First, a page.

Q&A Report: Strategic Approaches to Age-Related Metabolic Insufficiency and Transition into Dementia Syndrome

Dr. Dennis Turner answers top questions from a recent webinar, “Strategic Approaches to Age-Related Metabolic Insufficiency and Transition into Dementia Syndrome”.

Can regular exercise, if started early in life, alleviate the occurrence of dementia?

This is not clear since there are no studies yet, but exercise is a risk factor for osteoporosis, for example.

Could you elaborate on how isoflurane is neuroprotective with examples, mechanism, etc.?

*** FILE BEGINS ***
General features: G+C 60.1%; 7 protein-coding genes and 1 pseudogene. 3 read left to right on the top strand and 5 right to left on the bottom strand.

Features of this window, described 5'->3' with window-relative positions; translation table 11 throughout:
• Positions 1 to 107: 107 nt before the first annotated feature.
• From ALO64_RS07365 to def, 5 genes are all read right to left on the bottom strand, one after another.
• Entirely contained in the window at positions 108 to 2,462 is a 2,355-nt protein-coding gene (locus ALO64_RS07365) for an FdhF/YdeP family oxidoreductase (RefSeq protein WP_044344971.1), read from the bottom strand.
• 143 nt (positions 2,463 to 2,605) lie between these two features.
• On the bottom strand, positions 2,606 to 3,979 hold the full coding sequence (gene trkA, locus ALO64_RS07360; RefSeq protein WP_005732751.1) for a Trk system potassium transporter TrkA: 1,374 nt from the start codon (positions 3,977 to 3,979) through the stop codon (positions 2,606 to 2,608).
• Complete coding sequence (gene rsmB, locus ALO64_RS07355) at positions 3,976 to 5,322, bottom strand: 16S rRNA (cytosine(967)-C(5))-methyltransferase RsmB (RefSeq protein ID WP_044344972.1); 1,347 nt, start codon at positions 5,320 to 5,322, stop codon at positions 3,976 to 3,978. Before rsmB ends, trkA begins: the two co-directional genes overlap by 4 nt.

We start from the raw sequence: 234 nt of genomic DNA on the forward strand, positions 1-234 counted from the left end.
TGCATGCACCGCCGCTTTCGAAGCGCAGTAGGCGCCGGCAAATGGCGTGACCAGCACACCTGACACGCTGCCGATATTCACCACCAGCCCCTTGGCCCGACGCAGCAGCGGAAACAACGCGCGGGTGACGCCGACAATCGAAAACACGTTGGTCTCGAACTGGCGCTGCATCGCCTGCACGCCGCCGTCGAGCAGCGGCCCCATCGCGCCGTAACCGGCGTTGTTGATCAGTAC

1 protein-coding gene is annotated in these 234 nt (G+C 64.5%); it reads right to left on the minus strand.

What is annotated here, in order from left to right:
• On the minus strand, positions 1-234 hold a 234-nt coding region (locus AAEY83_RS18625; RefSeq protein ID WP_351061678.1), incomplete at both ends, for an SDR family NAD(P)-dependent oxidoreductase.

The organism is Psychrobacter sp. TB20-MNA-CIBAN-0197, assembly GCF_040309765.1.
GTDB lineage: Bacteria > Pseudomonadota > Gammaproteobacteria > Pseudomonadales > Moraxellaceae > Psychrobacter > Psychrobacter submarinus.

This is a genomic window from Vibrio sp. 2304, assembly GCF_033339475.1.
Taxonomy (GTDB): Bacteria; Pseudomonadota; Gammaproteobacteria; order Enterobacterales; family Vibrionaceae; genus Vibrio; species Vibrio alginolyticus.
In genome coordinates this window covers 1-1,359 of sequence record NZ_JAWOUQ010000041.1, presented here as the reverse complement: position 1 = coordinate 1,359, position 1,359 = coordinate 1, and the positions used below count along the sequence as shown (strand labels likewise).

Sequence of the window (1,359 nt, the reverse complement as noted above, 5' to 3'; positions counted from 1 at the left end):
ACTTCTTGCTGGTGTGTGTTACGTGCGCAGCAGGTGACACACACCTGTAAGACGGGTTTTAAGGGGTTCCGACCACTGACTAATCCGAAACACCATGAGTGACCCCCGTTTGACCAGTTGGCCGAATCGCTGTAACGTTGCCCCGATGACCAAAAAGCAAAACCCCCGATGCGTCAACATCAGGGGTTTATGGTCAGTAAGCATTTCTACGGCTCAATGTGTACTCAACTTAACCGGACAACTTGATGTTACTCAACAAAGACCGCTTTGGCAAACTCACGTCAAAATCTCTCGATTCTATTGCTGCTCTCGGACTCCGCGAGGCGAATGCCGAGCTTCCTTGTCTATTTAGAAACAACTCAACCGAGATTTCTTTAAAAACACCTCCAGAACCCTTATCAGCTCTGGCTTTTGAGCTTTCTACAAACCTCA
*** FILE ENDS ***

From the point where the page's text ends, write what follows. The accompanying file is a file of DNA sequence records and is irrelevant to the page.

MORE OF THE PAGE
There are multiple papers on comparing anesthetics for neuroprotection – see Kudo C 2008 + 2013 for example.

Can you discuss how limitations in oxygen supply and mitochondrial function could impact the ability to utilize alternate fuel sources like ketones and lactate?

Oxidative phosphorylation with both ketones and lactate still requires oxygen (O2) supply (like glucose) but this is rarely limited since they can diffuse easily across the Blood Brain Barrier (BBB). Main difference is monocarboxylate transporters (MCT) versus glucose transporters (GLUTs).

How does sleeping influence aging and dementia? How does not adjusting to the circadian rhythms influence this?

Sleeping can influence both circadian rhythms as well as glymphatic flow and brain clearance – see Nedergaard M on both issues.

Does caloric restriction improve the ability of aged animals to switch from glycolysis to oxidative metabolism?